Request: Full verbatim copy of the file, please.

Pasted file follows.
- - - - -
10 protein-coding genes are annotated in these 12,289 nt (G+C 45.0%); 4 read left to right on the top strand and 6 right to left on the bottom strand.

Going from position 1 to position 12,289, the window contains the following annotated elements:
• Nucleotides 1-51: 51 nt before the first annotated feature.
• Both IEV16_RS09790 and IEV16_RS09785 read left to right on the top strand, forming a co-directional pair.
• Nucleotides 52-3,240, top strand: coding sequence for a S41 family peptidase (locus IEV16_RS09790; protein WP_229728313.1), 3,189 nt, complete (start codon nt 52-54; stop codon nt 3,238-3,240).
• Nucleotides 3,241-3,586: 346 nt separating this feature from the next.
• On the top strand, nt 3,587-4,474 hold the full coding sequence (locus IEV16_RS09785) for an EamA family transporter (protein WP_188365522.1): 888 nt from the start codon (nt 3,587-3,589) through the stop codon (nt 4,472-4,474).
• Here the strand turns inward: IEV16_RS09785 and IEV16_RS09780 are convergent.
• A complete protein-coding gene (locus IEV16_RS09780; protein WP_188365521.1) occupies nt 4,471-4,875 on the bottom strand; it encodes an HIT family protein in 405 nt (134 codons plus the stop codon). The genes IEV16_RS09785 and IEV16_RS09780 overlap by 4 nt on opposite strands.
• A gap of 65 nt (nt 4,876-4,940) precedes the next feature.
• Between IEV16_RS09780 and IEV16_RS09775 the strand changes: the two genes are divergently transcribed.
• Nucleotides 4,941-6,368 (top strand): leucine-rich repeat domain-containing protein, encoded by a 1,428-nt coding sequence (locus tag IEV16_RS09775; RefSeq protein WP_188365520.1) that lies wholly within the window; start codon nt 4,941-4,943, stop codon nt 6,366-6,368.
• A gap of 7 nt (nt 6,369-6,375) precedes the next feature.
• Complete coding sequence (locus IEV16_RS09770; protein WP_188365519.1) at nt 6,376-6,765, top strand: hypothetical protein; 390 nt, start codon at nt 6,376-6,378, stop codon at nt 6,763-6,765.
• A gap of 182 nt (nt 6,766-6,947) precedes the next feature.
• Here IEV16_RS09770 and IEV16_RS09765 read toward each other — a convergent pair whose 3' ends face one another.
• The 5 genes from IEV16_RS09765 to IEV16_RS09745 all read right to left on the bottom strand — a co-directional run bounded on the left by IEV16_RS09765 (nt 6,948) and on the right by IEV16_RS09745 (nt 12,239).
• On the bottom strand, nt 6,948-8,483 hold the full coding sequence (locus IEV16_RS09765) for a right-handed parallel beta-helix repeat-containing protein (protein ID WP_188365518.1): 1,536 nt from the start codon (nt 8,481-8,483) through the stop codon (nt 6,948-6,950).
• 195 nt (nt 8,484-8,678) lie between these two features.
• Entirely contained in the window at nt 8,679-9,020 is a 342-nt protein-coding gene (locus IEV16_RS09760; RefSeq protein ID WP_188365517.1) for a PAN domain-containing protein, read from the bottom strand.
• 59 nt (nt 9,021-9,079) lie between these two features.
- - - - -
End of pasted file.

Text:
10 protein-coding genes are annotated in these 12,289 nt (G+C 45.0%); 4 read left to right on the top strand and 6 right to left on the bottom strand.

Going from position 1 to position 12,289, the window contains the following annotated elements:
• Nucleotides 1-51: 51 nt before the first annotated feature.
• Both IEV16_RS09790 and IEV16_RS09785 read left to right on the top strand, forming a co-directional pair.
• Nucleotides 52-3,240, top strand: coding sequence for a S41 family peptidase (locus IEV16_RS09790; protein WP_229728313.1), 3,189 nt, complete (start codon nt 52-54; stop codon nt 3,238-3,240).
• Nucleotides 3,241-3,586: 346 nt separating this feature from the next.
• On the top strand, nt 3,587-4,474 hold the full coding sequence (locus IEV16_RS09785) for an EamA family transporter (protein WP_188365522.1): 888 nt from the start codon (nt 3,587-3,589) through the stop codon (nt 4,472-4,474).
• Here the strand turns inward: IEV16_RS09785 and IEV16_RS09780 are convergent.
• A complete protein-coding gene (locus IEV16_RS09780; protein WP_188365521.1) occupies nt 4,471-4,875 on the bottom strand; it encodes an HIT family protein in 405 nt (134 codons plus the stop codon). The genes IEV16_RS09785 and IEV16_RS09780 overlap by 4 nt on opposite strands.
• A gap of 65 nt (nt 4,876-4,940) precedes the next feature.
• Between IEV16_RS09780 and IEV16_RS09775 the strand changes: the two genes are divergently transcribed.
• Nucleotides 4,941-6,368 (top strand): leucine-rich repeat domain-containing protein, encoded by a 1,428-nt coding sequence (locus tag IEV16_RS09775; RefSeq protein WP_188365520.1) that lies wholly within the window; start codon nt 4,941-4,943, stop codon nt 6,366-6,368.
• A gap of 7 nt (nt 6,369-6,375) precedes the next feature.
• Complete coding sequence (locus IEV16_RS09770; protein WP_188365519.1) at nt 6,376-6,765, top strand: hypothetical protein; 390 nt, start codon at nt 6,376-6,378, stop codon at nt 6,763-6,765.
• A gap of 182 nt (nt 6,766-6,947) precedes the next feature.
• Here IEV16_RS09770 and IEV16_RS09765 read toward each other — a convergent pair whose 3' ends face one another.
• The 5 genes from IEV16_RS09765 to IEV16_RS09745 all read right to left on the bottom strand — a co-directional run bounded on the left by IEV16_RS09765 (nt 6,948) and on the right by IEV16_RS09745 (nt 12,239).
• On the bottom strand, nt 6,948-8,483 hold the full coding sequence (locus IEV16_RS09765) for a right-handed parallel beta-helix repeat-containing protein (protein ID WP_188365518.1): 1,536 nt from the start codon (nt 8,481-8,483) through the stop codon (nt 6,948-6,950).
• 195 nt (nt 8,484-8,678) lie between these two features.
• Entirely contained in the window at nt 8,679-9,020 is a 342-nt protein-coding gene (locus IEV16_RS09760; RefSeq protein ID WP_188365517.1) for a PAN domain-containing protein, read from the bottom strand.
• 59 nt (nt 9,021-9,079) lie between these two features.